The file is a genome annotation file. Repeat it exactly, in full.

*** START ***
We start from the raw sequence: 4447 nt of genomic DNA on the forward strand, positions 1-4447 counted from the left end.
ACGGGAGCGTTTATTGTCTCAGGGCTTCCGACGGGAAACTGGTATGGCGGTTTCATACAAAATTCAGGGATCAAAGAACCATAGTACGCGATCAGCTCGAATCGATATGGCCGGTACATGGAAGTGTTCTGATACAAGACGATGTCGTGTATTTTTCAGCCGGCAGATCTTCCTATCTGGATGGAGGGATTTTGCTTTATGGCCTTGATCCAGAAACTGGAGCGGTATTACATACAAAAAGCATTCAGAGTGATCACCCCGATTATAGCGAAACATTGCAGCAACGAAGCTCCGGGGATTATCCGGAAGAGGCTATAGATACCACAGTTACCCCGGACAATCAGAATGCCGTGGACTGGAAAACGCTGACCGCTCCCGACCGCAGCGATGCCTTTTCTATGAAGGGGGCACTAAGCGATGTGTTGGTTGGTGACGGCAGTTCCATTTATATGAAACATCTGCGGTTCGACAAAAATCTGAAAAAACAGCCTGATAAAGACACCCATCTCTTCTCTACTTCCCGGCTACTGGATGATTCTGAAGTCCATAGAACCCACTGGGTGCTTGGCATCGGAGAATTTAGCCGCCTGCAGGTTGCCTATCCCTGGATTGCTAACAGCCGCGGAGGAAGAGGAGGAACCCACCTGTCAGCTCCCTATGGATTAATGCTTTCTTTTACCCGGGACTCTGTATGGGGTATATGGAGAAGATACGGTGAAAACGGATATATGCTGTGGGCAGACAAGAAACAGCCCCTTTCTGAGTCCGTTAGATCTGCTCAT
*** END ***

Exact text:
We start from the raw sequence: 4447 nt of genomic DNA on the forward strand, positions 1-4447 counted from the left end.
ACGGGAGCGTTTATTGTCTCAGGGCTTCCGACGGGAAACTGGTATGGCGGTTTCATACAAAATTCAGGGATCAAAGAACCATAGTACGCGATCAGCTCGAATCGATATGGCCGGTACATGGAAGTGTTCTGATACAAGACGATGTCGTGTATTTTTCAGCCGGCAGATCTTCCTATCTGGATGGAGGGATTTTGCTTTATGGCCTTGATCCAGAAACTGGAGCGGTATTACATACAAAAAGCATTCAGAGTGATCACCCCGATTATAGCGAAACATTGCAGCAACGAAGCTCCGGGGATTATCCGGAAGAGGCTATAGATACCACAGTTACCCCGGACAATCAGAATGCCGTGGACTGGAAAACGCTGACCGCTCCCGACCGCAGCGATGCCTTTTCTATGAAGGGGGCACTAAGCGATGTGTTGGTTGGTGACGGCAGTTCCATTTATATGAAACATCTGCGGTTCGACAAAAATCTGAAAAAACAGCCTGATAAAGACACCCATCTCTTCTCTACTTCCCGGCTACTGGATGATTCTGAAGTCCATAGAACCCACTGGGTGCTTGGCATCGGAGAATTTAGCCGCCTGCAGGTTGCCTATCCCTGGATTGCTAACAGCCGCGGAGGAAGAGGAGGAACCCACCTGTCAGCTCCCTATGGATTAATGCTTTCTTTTACCCGGGACTCTGTATGGGGTATATGGAGAAGATACGGTGAAAACGGATATATGCTGTGGGCAGACAAGAAACAGCCCCTTTCTGAGTCCGTTAGATCTGCTCAT